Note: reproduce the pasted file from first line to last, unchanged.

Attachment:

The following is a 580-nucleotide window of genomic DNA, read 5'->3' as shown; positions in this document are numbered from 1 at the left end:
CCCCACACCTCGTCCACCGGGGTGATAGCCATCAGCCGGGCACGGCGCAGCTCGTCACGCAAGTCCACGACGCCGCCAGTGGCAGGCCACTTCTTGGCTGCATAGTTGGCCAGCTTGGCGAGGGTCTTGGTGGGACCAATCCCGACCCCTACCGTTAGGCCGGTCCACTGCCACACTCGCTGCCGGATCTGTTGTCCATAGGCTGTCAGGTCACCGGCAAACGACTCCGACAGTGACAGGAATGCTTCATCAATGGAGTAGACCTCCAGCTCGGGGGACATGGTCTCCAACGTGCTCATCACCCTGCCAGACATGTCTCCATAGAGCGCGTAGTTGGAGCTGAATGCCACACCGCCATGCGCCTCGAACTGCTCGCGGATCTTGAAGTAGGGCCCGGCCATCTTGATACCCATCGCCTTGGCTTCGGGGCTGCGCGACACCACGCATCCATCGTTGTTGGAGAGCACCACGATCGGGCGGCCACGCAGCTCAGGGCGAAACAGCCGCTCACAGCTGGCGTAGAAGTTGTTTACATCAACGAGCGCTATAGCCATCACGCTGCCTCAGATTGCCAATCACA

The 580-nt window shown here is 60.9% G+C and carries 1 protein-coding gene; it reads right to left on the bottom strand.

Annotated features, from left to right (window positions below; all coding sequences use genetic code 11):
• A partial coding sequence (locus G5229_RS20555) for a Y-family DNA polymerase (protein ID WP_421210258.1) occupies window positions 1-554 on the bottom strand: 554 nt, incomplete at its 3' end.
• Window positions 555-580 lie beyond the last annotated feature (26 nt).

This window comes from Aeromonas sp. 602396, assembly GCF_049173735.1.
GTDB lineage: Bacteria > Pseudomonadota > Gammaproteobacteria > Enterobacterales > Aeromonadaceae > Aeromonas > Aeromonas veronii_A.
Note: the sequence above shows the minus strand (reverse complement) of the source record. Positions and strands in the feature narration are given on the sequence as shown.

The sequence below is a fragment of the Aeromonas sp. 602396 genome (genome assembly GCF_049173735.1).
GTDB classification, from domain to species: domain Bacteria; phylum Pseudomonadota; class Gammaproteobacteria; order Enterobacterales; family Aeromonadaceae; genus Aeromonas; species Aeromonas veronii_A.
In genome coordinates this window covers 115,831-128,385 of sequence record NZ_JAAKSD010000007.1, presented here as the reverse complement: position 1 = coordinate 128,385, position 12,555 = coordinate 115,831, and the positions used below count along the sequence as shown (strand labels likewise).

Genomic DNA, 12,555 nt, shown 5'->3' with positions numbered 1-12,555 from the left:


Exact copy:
The following is a 580-nucleotide window of genomic DNA, read 5'->3' as shown; positions in this document are numbered from 1 at the left end:
CCCCACACCTCGTCCACCGGGGTGATAGCCATCAGCCGGGCACGGCGCAGCTCGTCACGCAAGTCCACGACGCCGCCAGTGGCAGGCCACTTCTTGGCTGCATAGTTGGCCAGCTTGGCGAGGGTCTTGGTGGGACCAATCCCGACCCCTACCGTTAGGCCGGTCCACTGCCACACTCGCTGCCGGATCTGTTGTCCATAGGCTGTCAGGTCACCGGCAAACGACTCCGACAGTGACAGGAATGCTTCATCAATGGAGTAGACCTCCAGCTCGGGGGACATGGTCTCCAACGTGCTCATCACCCTGCCAGACATGTCTCCATAGAGCGCGTAGTTGGAGCTGAATGCCACACCGCCATGCGCCTCGAACTGCTCGCGGATCTTGAAGTAGGGCCCGGCCATCTTGATACCCATCGCCTTGGCTTCGGGGCTGCGCGACACCACGCATCCATCGTTGTTGGAGAGCACCACGATCGGGCGGCCACGCAGCTCAGGGCGAAACAGCCGCTCACAGCTGGCGTAGAAGTTGTTTACATCAACGAGCGCTATAGCCATCACGCTGCCTCAGATTGCCAATCACA

The 580-nt window shown here is 60.9% G+C and carries 1 protein-coding gene; it reads right to left on the bottom strand.

Annotated features, from left to right (window positions below; all coding sequences use genetic code 11):
• A partial coding sequence (locus G5229_RS20555) for a Y-family DNA polymerase (protein ID WP_421210258.1) occupies window positions 1-554 on the bottom strand: 554 nt, incomplete at its 3' end.
• Window positions 555-580 lie beyond the last annotated feature (26 nt).

This window comes from Aeromonas sp. 602396, assembly GCF_049173735.1.
GTDB lineage: Bacteria > Pseudomonadota > Gammaproteobacteria > Enterobacterales > Aeromonadaceae > Aeromonas > Aeromonas veronii_A.
Note: the sequence above shows the minus strand (reverse complement) of the source record. Positions and strands in the feature narration are given on the sequence as shown.

The sequence below is a fragment of the Aeromonas sp. 602396 genome (genome assembly GCF_049173735.1).
GTDB classification, from domain to species: domain Bacteria; phylum Pseudomonadota; class Gammaproteobacteria; order Enterobacterales; family Aeromonadaceae; genus Aeromonas; species Aeromonas veronii_A.
In genome coordinates this window covers 115,831-128,385 of sequence record NZ_JAAKSD010000007.1, presented here as the reverse complement: position 1 = coordinate 128,385, position 12,555 = coordinate 115,831, and the positions used below count along the sequence as shown (strand labels likewise).

Genomic DNA, 12,555 nt, shown 5'->3' with positions numbered 1-12,555 from the left: